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Types of Coffee

The world of coffee is diverse and exciting!  The are two base types of coffee: drip coffee and espresso.  With those two ingredients, people have crafted a huge array of unique and different beverages.

Coffee in its most basic form is what you will find in homes and offices all over the world.  In fact, coffee is the world’s second most traded commodity behind oil.  Coffee is made by taking beans from the Coffea plant, drying them, and then roasting them at high temperatures.  The resulting drink is dark in color and very bitter.  There are different methods of making regular coffee, but by far the most common is by drip.  Coffee is ground, placed on a filter, and has hot water run through it.  The water running through the filter picks up the oils and flavors from the coffee as it travels, leaving the grounds behind.  Coffee preparation can have some variety however.  The French press is a popular brewing method that involves letting the grounds steep in water, and then straining out the grounds.  There are also ways of preparing coffee without hot water, such as the popular new “cold brew” method.

Espresso

Espresso is coffee in its purest and most undiluted form.  To make espresso, nearly boil hot water is forced through finely ground coffee beans.  Espresso is used as the primary ingredient for a huge variety of coffee beverages.  In fact, most of the drinks you see on the menu in a coffee shop are espresso based.  While espresso took of in America in the 1950’s espresso has been a common sight in Europe since the 1800’s.  Modern café culture began in Italy in the 1900’s with the rise of “espresso bars.”  All modern coffee shops owe their design and heritage to these shops.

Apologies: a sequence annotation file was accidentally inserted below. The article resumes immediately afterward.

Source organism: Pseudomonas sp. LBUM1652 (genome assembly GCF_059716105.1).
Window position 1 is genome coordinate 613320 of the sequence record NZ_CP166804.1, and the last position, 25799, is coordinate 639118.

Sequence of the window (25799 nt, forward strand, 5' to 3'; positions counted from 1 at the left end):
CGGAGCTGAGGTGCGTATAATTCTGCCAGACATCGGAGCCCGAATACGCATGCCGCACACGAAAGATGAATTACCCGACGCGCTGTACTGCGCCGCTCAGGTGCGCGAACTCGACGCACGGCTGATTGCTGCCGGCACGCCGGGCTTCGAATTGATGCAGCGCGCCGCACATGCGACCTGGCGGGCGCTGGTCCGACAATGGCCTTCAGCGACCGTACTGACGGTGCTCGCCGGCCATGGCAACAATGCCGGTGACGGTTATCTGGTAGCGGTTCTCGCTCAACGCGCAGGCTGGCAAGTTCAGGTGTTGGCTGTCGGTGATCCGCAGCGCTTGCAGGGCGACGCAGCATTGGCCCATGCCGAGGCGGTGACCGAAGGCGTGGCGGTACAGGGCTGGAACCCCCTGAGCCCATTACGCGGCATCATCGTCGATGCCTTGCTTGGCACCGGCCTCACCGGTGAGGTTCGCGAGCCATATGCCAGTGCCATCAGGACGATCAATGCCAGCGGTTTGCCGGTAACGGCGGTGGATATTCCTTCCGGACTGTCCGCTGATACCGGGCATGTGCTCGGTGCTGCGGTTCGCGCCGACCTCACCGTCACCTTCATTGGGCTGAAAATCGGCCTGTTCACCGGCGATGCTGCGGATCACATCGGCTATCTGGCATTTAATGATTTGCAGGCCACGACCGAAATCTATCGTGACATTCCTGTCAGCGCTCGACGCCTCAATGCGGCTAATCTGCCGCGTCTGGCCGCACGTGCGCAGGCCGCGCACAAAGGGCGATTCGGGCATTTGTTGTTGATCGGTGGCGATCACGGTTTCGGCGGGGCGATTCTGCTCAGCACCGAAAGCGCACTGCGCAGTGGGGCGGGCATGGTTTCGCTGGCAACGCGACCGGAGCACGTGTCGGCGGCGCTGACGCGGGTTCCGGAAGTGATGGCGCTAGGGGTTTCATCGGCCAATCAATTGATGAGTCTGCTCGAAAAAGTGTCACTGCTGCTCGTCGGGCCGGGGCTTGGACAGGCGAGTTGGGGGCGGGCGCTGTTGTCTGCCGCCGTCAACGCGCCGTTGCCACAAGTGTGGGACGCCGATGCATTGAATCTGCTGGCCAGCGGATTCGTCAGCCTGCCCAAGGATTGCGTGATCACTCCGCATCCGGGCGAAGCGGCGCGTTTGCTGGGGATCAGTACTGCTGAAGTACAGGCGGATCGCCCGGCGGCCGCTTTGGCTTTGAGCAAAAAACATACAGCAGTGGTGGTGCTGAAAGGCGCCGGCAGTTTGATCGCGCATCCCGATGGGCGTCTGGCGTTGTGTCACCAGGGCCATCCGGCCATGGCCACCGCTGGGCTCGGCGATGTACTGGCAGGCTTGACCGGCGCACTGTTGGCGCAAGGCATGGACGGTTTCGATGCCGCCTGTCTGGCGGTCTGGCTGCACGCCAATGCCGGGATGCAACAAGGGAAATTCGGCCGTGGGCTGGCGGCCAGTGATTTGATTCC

A cappuccino is a espresso and milk based beverage.  The cappuccino is one of the earliest examples of such a beverage, and is responsible for the popularity of the milk-and-espresso combination around the world.  A cappuccino consists of one third espresso, a third hot milk, and a third milk foam.  This drink is very popular in Europe, and is the drink most commonly associated with cafes.

A latte is a variant of the cappuccino.  Popularized by Starbucks in Seattle, the latte is one of the most common drinks in American coffee shops.  Consisting of equal parts espresso and milk, a latte distinguishes itself from cappuccino by containing less foam.  In America, it is commonly served flavored with different flavorings such as chocolate or vanilla.  Vanilla lattes, or the mocha are all variations of this.

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The macchiato is one of the most misunderstood drinks in American coffee circles.  The macchiato consists of espresso, and only a splash of milk.  In Italian, macchiato means “spotted,” denoting that it is a drink with just a spot of milk.  However, one of the most popular beverages at Starbucks is the Caramel Macchiato, which is simply a caramel latte.  Because of this many Americans get a genuine macchiato confused with the latte version.

Like it’s namesake, and an Americano is a distinctly American invention.  Consisting of espresso and water, the Americano has similar composition and caffeine content to regular drip coffee, but a distinctly different flavor.  Urban legends state that the Americano was invented by American G.I.’s in France during World War II.  Unfamiliar with European coffee, they would dilute their espresso with water to approximate the amount of coffee they would drink at home.  One of the coffee monstrosities created by those seeking caffeine is the red eye.  The red eye is essentially an American, but instead of water, drip coffee is used.  The resulting sludge has a debatably morose flavor, but unfettered amounts of caffeine.  The drink was supposedly created by pilots on “red eye” flights that needed a boost to stay awake.

Cafe au Lait

While this drink is under the espresso drinks, it technically is not an espresso-based drink.  The Caf Au Lait is essentially a latte, produced with drip coffee instead of espresso.  The concoction is made with either typical drip coffee, or pressed coffee.  It’s essentially like a latte, but lighter on flavor.  The Caf Au Lait suffers from the same problem as the macchiato however.  In American circles the Car Au Lait is exclusively made with drip coffee, while in the world over, espresso is sometimes used.